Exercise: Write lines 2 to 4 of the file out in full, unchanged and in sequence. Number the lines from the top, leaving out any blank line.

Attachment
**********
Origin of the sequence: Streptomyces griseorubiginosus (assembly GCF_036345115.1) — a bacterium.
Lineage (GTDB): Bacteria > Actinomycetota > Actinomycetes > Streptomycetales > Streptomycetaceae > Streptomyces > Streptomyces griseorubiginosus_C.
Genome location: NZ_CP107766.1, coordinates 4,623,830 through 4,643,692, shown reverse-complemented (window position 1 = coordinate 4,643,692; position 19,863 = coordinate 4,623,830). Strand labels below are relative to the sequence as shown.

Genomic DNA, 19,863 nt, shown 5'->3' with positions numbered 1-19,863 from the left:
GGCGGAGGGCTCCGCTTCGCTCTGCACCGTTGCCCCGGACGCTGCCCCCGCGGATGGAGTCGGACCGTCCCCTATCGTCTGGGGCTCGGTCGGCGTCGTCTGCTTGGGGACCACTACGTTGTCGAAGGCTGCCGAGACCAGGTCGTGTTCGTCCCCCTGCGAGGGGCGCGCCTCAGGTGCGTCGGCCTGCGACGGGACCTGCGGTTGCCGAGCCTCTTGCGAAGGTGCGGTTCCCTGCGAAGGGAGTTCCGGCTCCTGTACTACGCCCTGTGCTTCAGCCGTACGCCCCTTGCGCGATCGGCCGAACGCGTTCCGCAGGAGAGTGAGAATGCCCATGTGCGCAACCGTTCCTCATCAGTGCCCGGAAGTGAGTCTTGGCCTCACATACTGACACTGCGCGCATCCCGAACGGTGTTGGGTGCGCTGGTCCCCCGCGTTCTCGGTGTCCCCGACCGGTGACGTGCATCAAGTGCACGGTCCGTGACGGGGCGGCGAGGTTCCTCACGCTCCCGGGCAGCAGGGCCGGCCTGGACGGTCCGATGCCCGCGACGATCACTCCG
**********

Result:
Lineage (GTDB): Bacteria > Actinomycetota > Actinomycetes > Streptomycetales > Streptomycetaceae > Streptomyces > Streptomyces griseorubiginosus_C.
Genome location: NZ_CP107766.1, coordinates 4,623,830 through 4,643,692, shown reverse-complemented (window position 1 = coordinate 4,643,692; position 19,863 = coordinate 4,623,830). Strand labels below are relative to the sequence as shown.

Genomic DNA, 19,863 nt, shown 5'->3' with positions numbered 1-19,863 from the left: